parse

verb
\ ˈpärs How to pronounce parse (audio) , chiefly British ˈpärz \
parsed; parsing

Definition of parse

 (Entry 1 of 2)

transitive verb

1a : to divide (a sentence) into grammatical parts and identify the parts and their relations to each other
b : to describe (a word) grammatically by stating the part of speech and explaining the inflection (see inflection sense 2a) and syntactical relationships
2 : to examine in a minute way : analyze critically having trouble parsing … explanations for dwindling market shares— R. S. Anson

intransitive verb

1 : to give a grammatical description of a word or a group of words
2 : to admit of being parsed

parse

noun

Definition of parse (Entry 2 of 2)

: a product or an instance of parsing

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Did You Know?

Verb

If "parse" brings up images of elementary school and learning the parts of speech, you've done your homework regarding this word. "Parse" comes from the first element of the Latin term for "part of speech" - "pars orationis." It's an old word that has been used in the schoolroom since the 16th century, but it did not graduate to its extended, non-grammar-related sense until the late 18th century. Remember this extended sense, and you're really at the head of the class.

Examples of parse in a Sentence

Verb Students were asked to parse the sentence. Economists parsed the census data.
Recent Examples on the Web: Verb Netflix’s viewership metrics are notoriously hard to parse on their own, and even harder to compare accurately to benchmarks the industry uses, like ticket sales. Adam Epstein, Quartz, "This weekend’s streaming movies could preview the future of entertainment," 11 June 2020 Leaders need to parse through the employee feedback, particularly around unstructured comment feedback. Doug Claffey, Cincinnati.com, "Top Workplaces Cincinnati: Good leaders value employee feedback, even if it's negative," 10 June 2020 The world is being reshaped now, as people mourn those who have died from COVID-19, and parse both the sense of isolation and the structural economic inequity that the pandemic has exacerbated. Teresa Mathew, The New Yorker, "Professional Mourners’ Laments from Quarantine," 9 June 2020 Setting the prices and wages on these apps are complex algorithms that parse every tap and swipe and relentlessly seek to optimize worker productivity and customer revenue. Eoin O'carroll, The Christian Science Monitor, "Uber and under: Why gig workers struggle in pandemic," 9 June 2020 Reporters Stephanie Innes and Alison Steinbach will join Seely to parse through the data's nuances and clarify how the coronavirus is taking shape in Arizona. Taylor Seely, azcentral, "What does Arizona's COVID-19 data mean? Is the situation improving?," 8 June 2020 Green Card members will receive up to $80 in statement credits for U.S. wireless phone services parsed out as up to $10 per month from May through December. Eric Rosen, Condé Nast Traveler, "American Express Travel Cards Now Earn More Points on Groceries and Streaming," 1 May 2020 So experts will be looking closely at the data to try to parse out how and when to give the drug. Andrew Joseph, STAT, "Data for Gilead’s potential coronavirus therapy are coming soon. Here’s what you need to know," 6 Apr. 2020 But without her husband or her career as a writer and professor, solitude slowly takes on the air of normalcy, and she is left to parse out where her new self fits in with the old. Francisco Cantú, New York Times, "In Her First Adult Novel in 14 Years, Julia Alvarez Travels Home," 5 Apr. 2020 Recent Examples on the Web: Noun Short videos, about a minute long each, introduce a variety of concepts in easy-to-parse, kid-friendly ways. Kate Cox, Ars Technica, "Tips to help your kids understand the COVID-19 pandemic," 19 Apr. 2020 Recent advances in natural language processing—an AI technique that helps machines parse, interpret, and generate text—have proven especially power-hungry. Will Knight, Wired, "AI Can Do Great Things—If It Doesn't Burn the Planet," 21 Jan. 2020 But those take the form of long, difficult-to-parse tax documents, and crafty philanthropists can get around these requirements by starting up offshore foundations. Dylan Matthews, Vox, "The Trump Foundation shows just how preposterously light our oversight of charity is," 20 Dec. 2018 An inversion of that history, in which Americans practice aikido or grow fluent in Japanese social customs in order to get by, is fascinating to watch the show parse. Karen Han, Vox, "The Man in the High Castle season 3 has too many characters, too little time," 6 Oct. 2018 That’s it—no qualifying miles or other nonsense to parse. Ryan Craggs, Condé Nast Traveler, "The Best Frequent Flier and Airline Rewards Programs in the U.S.," 27 July 2018 But a closer parse suggests that there may be more focus on Kim's halting the existing nuclear program and getting rid of his Intercontinental Ballistic Missile (ICBM) program — which would be the delivery system for striking the United States. Aaron Blake, Washington Post, "Is Mike Pompeo backing off Trump’s demand that North Korea get rid of its nukes?," 14 May 2018 That is too many people for today’s facial recognition technology to parse, said the executive, who asked not to be identified because the information wasn’t public. Paul Mozur, New York Times, "Inside China’s Dystopian Dreams: A.I., Shame and Lots of Cameras," 8 July 2018 So its mélange of hard-to-parse messages is harder to overlook than a couple of imprecise box puzzles. Steven Strom, Ars Technica, "Iconoclasts review: Explore, upgrade, skip the dialogue," 24 Jan. 2018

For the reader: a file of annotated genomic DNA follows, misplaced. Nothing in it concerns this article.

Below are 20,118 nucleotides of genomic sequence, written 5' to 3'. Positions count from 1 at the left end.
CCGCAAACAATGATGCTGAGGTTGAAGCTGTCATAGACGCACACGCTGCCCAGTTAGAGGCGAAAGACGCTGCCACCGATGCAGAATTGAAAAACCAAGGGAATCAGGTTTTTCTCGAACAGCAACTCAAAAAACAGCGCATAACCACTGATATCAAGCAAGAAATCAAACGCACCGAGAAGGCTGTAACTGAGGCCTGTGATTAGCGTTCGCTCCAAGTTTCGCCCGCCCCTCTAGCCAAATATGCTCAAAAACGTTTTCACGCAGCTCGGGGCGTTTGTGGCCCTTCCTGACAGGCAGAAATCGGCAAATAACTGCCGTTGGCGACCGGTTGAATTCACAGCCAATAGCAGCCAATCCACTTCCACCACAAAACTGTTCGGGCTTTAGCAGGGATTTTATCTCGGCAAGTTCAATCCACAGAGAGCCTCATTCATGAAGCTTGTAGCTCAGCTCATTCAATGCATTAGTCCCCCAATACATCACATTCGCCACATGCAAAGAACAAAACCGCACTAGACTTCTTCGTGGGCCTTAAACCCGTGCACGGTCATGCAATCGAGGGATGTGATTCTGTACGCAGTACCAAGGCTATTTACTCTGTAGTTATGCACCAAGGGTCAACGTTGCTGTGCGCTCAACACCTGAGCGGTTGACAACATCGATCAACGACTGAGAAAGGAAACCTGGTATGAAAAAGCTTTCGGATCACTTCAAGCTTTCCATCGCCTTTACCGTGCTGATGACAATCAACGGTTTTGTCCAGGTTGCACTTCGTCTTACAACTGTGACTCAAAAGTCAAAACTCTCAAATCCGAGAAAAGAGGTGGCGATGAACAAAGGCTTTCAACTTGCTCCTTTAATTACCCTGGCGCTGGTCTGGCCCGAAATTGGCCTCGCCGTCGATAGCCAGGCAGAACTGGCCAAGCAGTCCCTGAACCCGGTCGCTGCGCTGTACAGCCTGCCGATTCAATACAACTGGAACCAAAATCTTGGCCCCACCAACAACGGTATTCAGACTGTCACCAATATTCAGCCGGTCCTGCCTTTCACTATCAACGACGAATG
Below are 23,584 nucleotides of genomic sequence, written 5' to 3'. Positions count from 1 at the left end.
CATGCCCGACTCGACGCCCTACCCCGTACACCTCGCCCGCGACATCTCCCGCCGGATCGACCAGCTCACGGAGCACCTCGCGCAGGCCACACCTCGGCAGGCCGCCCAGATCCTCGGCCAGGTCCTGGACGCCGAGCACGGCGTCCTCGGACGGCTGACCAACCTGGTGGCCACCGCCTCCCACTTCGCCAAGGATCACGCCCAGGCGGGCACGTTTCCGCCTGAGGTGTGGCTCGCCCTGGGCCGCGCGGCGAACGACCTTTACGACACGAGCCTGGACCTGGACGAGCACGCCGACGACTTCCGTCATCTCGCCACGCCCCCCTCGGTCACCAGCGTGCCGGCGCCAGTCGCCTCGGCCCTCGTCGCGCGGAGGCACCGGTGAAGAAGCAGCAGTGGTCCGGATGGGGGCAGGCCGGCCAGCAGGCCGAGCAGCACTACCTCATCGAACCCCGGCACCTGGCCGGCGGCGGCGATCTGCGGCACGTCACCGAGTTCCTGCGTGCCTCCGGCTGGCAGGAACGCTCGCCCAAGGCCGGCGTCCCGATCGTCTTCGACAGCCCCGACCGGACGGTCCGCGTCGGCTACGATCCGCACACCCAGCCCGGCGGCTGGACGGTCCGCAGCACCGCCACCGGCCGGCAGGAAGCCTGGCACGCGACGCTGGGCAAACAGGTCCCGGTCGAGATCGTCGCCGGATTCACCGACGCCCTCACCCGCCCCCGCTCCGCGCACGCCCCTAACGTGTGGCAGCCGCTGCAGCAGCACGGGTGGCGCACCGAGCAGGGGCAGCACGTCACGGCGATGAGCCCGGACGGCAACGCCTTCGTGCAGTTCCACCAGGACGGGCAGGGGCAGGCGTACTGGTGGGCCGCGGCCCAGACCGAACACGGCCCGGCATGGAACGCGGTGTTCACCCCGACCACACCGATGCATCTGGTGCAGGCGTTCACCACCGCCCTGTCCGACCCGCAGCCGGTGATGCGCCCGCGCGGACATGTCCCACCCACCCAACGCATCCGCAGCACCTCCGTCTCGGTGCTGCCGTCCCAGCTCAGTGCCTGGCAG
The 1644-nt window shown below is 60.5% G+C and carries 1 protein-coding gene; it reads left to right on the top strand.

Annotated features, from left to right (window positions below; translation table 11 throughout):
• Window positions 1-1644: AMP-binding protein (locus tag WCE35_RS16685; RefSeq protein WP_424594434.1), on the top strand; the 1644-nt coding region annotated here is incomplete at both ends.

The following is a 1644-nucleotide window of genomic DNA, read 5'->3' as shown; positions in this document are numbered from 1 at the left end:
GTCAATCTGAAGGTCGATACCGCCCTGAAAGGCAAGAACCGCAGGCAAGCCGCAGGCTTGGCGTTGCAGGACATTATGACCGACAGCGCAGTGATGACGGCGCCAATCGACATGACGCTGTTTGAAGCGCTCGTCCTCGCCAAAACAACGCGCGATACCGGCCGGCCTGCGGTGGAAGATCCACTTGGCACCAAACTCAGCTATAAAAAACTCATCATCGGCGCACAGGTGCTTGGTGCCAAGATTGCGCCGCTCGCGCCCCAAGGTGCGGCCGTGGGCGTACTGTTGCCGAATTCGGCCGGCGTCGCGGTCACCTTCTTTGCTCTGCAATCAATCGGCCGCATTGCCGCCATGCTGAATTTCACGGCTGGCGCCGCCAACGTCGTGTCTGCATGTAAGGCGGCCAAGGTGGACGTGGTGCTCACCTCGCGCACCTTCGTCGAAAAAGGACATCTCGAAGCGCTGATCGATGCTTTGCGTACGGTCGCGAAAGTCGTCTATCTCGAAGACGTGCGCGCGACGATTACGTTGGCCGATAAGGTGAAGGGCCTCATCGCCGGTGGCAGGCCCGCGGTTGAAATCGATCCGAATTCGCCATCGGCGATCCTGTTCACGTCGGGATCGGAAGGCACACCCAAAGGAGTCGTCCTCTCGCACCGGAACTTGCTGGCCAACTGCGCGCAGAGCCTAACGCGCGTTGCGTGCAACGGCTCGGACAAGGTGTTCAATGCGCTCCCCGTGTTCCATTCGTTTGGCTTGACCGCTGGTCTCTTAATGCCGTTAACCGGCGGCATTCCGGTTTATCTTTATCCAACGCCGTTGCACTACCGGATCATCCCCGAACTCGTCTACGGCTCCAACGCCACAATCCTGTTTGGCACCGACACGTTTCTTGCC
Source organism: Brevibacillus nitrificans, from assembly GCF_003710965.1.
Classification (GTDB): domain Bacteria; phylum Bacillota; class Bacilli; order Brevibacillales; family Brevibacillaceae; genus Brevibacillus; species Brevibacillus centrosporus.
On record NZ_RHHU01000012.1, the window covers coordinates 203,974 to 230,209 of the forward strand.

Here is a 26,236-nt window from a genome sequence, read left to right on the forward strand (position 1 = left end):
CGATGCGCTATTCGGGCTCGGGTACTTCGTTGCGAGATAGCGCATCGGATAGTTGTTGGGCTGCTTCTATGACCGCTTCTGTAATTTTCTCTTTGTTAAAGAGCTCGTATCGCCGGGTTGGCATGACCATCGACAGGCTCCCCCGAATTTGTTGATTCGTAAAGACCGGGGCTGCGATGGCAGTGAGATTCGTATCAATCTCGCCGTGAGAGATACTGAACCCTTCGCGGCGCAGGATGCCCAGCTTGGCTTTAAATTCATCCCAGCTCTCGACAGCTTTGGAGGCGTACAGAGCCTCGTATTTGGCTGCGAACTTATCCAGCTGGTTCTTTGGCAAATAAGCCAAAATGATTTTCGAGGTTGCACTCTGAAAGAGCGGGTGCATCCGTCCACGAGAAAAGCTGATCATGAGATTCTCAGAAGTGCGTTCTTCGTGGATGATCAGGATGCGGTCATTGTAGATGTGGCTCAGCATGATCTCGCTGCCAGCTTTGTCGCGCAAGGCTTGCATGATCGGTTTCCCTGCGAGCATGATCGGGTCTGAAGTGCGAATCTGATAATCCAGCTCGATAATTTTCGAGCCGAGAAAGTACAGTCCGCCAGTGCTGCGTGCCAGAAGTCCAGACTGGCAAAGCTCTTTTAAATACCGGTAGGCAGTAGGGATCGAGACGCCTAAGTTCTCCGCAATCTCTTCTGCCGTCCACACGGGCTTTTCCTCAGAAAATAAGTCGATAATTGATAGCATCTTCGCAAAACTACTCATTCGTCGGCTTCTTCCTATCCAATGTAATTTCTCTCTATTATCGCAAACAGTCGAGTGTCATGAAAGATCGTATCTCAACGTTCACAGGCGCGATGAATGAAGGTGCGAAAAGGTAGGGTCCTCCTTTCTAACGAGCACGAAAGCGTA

These example sentences are selected automatically from various online news sources to reflect current usage of the word 'parse.' Views expressed in the examples do not represent the opinion of Merriam-Webster or its editors. Send us feedback.

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First Known Use of parse

Verb

circa 1568, in the meaning defined at transitive sense 1a

Noun

1963, in the meaning defined above

History and Etymology for parse

Verb and Noun

Latin pars orationis part of speech

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Time Traveler for parse

Time Traveler

The first known use of parse was circa 1568

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Statistics for parse

Last Updated

24 Jun 2020

Cite this Entry

“Parse.” Merriam-Webster.com Dictionary, Merriam-Webster, https://www.merriam-webster.com/dictionary/parse. Accessed 3 Jul. 2020.

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More Definitions for parse

parse

verb
How to pronounce parse (audio)

English Language Learners Definition of parse

grammar : to divide (a sentence) into grammatical parts and identify the parts and their relations to each other
: to study (something) by looking at its parts closely

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More from Merriam-Webster on parse

Thesaurus: All synonyms and antonyms for parse

Rhyming Dictionary: Words that rhyme with parse

Nglish: Translation of parse for Spanish Speakers

Britannica English: Translation of parse for Arabic Speakers